One of the Best #ScienceFiction Series Ever Written -- The IX by Bestseller @WestonAndrew #FridayRea

Titles: The IX – Exordium of Tears – Prelude to Sorrow

Author: Andrew P. Weston

Genre: Science Fiction

Publisher: The Perseid Press

Book Blurbs:

The IX --

Roman legionaries, far from home, lost in the mists of Caledonia. A US cavalry company, engaged on a special mission, vital to the peace treaty proposed by Presidential candidate Abraham Lincoln. A twenty-first century Special Forces unit, desperate to prevent a nuclear catastrophe. From vastly different backgrounds, these soldiers are united when they are snatched away from Earth at the moment of their passing. Thinking they may have been granted a reprieve, imagine their horror when they discover they have been transported to a failing planet on the far side of the galaxy, where they are given a simple ultimatum. Fight or die. Against all odds, this group of misfits manages to turn the tide against a relentless foe, only to discover the true cost of victory might exact a price they are unwilling to pay. How far would you be willing to go to stay alive? The IX. Sometimes, death is only the beginning of the adventure.

Exordium of Tears --

Fight or die.

A brutal tenet by which the refugees from Earth – including the lost 9th Legion of Rome; the 5th Company, 2nd Mounted Rifles; and the Special Forces anti-terrorist team – were forced to endure while the Horde menace existed.

Now that threat is over, the survivors long to settle down and reclaim the lives stolen from them. However, such aspirations remain beyond their reach, for shadows loom on the horizon that not only threatens the future of Arden, but the universe too, revealing once again that…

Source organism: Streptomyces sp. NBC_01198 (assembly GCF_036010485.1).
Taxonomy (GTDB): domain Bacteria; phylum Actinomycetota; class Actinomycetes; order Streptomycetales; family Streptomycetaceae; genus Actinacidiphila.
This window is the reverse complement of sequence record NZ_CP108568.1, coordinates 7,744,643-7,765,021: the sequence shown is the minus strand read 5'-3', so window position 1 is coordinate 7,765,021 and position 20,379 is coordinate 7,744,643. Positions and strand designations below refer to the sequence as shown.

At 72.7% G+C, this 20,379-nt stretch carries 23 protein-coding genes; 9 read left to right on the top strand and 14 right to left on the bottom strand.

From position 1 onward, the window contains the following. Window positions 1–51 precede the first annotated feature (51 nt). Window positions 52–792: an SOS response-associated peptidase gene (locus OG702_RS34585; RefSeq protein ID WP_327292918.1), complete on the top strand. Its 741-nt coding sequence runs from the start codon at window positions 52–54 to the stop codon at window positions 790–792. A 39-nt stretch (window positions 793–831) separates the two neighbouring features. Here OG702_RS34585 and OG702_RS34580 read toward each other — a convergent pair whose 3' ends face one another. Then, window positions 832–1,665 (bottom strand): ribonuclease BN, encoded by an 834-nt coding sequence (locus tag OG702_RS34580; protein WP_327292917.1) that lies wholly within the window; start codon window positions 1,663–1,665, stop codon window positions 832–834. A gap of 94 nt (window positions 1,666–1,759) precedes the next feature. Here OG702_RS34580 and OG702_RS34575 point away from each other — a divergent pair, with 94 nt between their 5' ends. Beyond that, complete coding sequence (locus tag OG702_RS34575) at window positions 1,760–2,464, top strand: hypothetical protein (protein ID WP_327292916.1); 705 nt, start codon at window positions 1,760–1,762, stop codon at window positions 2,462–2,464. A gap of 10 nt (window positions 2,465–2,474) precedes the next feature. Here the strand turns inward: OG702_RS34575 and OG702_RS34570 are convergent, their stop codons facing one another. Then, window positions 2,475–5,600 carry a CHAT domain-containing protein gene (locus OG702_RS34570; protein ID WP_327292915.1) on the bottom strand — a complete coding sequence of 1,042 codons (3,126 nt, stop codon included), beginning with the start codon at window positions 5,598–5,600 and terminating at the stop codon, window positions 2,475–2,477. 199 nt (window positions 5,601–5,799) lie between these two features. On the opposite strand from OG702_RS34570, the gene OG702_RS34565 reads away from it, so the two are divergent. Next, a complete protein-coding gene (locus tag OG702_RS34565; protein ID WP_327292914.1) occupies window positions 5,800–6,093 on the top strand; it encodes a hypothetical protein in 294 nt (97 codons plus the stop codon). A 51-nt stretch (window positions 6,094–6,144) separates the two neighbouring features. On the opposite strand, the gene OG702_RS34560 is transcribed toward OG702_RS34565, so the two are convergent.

Death is only the beginning of the adventure.

Prelude to Sorrow --

The task force dispatched from Arden to eradicate the Horde menace failed, and for those few left alive, the tenet by which they have survived for so long resounds as never before.

Fight or Die!

Now marooned, out of time and out of place, the survivors lick their wounds and struggle to recover while the Horde gather their strength for a final strike that will change the course of history forever. The fate of the galaxy – and more – hangs in the balance.

But fate, it seems, isn’t done with the Ninth, and our heroes find themselves forced to mount a last-ditch attempt to end the threat once and for all.

Will the darkness be vanquished, or will our heroes’ efforts finally signal the beginning of the end of their adventure?


The IX:

A dull thud came from the back of the column, cutting Tiberius dead.

Every head turned in that direction.

What on earth was that? “Tiberius? Is there anything you haven’t told me?”

A plume of smoke ascended from the midst of the cavalcade.

“Oh, for Mercury’s sake,” Tiberius replied, “it’s probably the skidder. The Hollanders are quite skilled as mechanics but they didn’t have the right equipment to carry out a full re–”

Another, larger report throbbed about them.

Flavius stood in his stirrups. Was that an explosion?

The dual tones of a cavalry bugle and legion horn split the silence.

We’re under attack? “Tiberius, rally your men. Claudius, alert the advance riders. Lieutenant Smith, spread your troops among the civilians. I understand some of them are equipped with modern weapons? Ensure they —”


Flavius ducked reflexively as Wilson Smith fired at him.

Bang! Bang!

Screams erupted all around, filling the air with sudden pain and terror.

Why is he firing at me? “What the blazes are you —?”

An overwhelming concussion lifted Flavius from his saddle and sent him spinning through the air. Disoriented, he landed hard, the air knocked from his lungs. Gasping for breath, he became aware of an overpowering ringing noise in his ears. A sickening, burning smell issued from nearby. Automatically rolling to one side, he scrambled for his sword and pushed himself to his knees.